The Italian public was shocked. Migrants had died in the Mediterranean before, but this was exceptional. Shortly afterwards, the Italian government swung into action and set up Mare Nostrum, a vast search-and-rescue operation aimed at preventing the deaths of the thousands of migrants who make the journey from Africa to Europe every year.
Mare Nostrum – which means "Our Sea" in Latin, the name for the Mediterranean in the Roman era – was a success. With a considerable budget of $12 million a month, it was estimated to have saved more than 130,000 people. It was not only a rescue operation. Italy, a country once known for hard attitudes to migrants, offered medical treatment, shelter and food. Migrants were even offered legal aid that could have helped them gain asylum.
It didn't last. By October 2014, Mare Nostrum was being wound down.
"Mare Nostrum is closing down because it was an emergency operation," Interior Minister Angelino Alfano explained at the time. The European Union border agency Frontex instead set up a new project known as Triton, but made clear that it was not to be viewed as a replacement – with an estimated monthly budget of $3.6 million, it was a decidedly modest affair compared to Italy's vast venture.
This weekend, less than a year later, a tragedy occurred in the Mediterranean that dwarfed the Lampedusa shipwreck that sparked Mare Nostrum. A ship that may have been carrying as many as 950 people sunk some 120 miles south of Lampedusa. Nearby ships were barely able to save a few dozen.
In the face of this new disaster, it's worth asking why a project as widely praised as Mare Nostrum folded so quickly. The conclusions aren't pretty.
First, consider the strains placed on Italy by such a wide-ranging project. According to Agence France Presse, a total of 32 boats took part in Mare Nostrum, with additional help from a submarine, planes and helicopters. This was a considerable military expense for a country forced to tighten its belt and make significant cuts to military spending in recent years.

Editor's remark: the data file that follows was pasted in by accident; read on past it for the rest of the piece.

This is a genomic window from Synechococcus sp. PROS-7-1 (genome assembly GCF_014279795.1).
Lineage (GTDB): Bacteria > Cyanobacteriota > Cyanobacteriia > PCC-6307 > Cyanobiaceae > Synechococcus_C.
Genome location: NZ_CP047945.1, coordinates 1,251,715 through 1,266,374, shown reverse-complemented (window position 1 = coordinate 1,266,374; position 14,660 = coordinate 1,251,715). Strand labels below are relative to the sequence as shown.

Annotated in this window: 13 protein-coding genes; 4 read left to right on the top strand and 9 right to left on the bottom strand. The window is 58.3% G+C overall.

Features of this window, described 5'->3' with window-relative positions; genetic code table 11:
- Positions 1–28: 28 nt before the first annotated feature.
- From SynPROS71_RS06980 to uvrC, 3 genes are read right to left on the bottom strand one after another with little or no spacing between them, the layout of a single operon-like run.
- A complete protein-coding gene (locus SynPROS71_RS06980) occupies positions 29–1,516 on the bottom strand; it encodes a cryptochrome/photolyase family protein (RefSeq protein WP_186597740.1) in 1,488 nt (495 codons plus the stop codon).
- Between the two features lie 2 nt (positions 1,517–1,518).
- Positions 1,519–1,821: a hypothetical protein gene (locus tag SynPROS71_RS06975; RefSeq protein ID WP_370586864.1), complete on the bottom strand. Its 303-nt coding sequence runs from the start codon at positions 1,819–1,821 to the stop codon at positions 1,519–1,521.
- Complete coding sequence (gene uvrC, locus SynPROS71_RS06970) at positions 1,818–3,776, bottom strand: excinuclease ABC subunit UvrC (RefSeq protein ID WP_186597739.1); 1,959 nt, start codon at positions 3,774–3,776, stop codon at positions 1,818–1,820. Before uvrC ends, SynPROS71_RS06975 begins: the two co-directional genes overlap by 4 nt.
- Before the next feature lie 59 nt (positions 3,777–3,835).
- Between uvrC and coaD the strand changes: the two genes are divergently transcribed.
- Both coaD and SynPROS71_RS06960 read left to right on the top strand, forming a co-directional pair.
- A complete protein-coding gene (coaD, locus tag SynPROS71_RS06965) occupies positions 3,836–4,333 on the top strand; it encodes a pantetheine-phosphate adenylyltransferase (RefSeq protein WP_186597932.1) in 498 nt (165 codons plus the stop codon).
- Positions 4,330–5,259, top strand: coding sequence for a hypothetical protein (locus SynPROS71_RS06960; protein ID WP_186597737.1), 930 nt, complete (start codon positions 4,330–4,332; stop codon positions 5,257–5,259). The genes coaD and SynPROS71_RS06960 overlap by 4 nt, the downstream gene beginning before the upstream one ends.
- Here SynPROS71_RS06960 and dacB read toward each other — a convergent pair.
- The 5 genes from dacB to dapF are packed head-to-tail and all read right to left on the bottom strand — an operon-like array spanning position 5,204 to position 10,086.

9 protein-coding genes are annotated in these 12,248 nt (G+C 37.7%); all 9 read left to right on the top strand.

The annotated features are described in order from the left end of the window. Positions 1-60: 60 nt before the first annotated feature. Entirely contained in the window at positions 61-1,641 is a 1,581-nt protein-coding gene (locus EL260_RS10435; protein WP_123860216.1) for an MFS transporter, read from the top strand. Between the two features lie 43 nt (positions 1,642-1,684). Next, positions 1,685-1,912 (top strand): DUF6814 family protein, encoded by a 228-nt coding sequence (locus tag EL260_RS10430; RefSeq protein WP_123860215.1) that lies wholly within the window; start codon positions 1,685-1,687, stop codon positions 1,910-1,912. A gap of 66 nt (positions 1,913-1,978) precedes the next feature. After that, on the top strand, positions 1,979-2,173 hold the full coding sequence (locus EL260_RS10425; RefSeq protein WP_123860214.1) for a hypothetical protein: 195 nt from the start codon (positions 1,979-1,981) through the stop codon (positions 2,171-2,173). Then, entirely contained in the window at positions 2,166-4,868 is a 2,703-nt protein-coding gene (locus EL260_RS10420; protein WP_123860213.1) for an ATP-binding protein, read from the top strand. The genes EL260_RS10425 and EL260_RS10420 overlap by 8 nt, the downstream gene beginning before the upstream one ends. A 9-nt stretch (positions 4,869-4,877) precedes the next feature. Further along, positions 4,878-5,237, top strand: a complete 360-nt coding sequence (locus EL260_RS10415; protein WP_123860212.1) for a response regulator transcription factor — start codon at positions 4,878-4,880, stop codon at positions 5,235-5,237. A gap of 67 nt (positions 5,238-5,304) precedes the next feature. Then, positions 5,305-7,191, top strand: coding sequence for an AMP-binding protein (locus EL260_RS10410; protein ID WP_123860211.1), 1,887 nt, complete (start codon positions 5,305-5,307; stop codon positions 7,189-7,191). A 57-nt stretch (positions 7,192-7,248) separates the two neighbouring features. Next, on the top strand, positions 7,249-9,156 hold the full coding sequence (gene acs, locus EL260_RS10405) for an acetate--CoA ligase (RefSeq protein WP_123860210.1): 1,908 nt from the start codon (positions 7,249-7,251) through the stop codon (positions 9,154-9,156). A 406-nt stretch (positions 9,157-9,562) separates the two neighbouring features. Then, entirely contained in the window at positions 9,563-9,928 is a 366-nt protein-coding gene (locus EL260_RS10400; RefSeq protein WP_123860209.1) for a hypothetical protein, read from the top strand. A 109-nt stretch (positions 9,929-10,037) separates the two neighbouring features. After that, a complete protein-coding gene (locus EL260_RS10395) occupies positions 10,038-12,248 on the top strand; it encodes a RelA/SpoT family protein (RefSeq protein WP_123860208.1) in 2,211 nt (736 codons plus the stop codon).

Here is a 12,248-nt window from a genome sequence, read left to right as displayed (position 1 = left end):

And while Italy had some support from smaller Mediterranean powers like Malta, Europe's big players often ruled out help. "We do not support planned search-and-rescue operations in the Mediterranean," Britain's Foreign Office minister Baroness Anelay said last year. "We believe that they create an unintended 'pull factor,' encouraging more migrants to attempt the dangerous sea crossing and thereby leading to more tragic and unnecessary deaths."
There certainly does appear to have been a rise in the number of migrants making the journey across the Mediterranean in the past few years, though whether that is a direct result of expanded search-and-rescue operations is hard to prove. According to the latest figures from the United Nations' refugee agency, 950 migrants have died in the Mediterranean so far this year, a vast increase over the 50 who died in the same period last year.
However, the more cynical may note that the Mare Nostrum had appeared to legitimize migrants attempts to get to Europe. And, as The Post's Anthony Faiola noted last year, Italy seemed to turn a blind eye as the migrants escaped Italian borders and were able to travel in other Schengen Area nations. Critics of the Mare Nostrum logic suggested that terrorists might exploit Italy's lenient attitudes. That fear may have become more pronounced as an affiliate of the Islamic State made its intentions to reach Italy clear this year.
On Sunday, after the most recent tragedy in the Mediterranean, Italian Prime Minister Matteo Renzi said that Italy alone couldn't deal with the issue of migrants. "We are asking not to be left alone," Renzi told reporters. The next day, European Union officials announced a 10-point plan for Mediterranean migrants and the problems that spur them to take their dangerous journeys.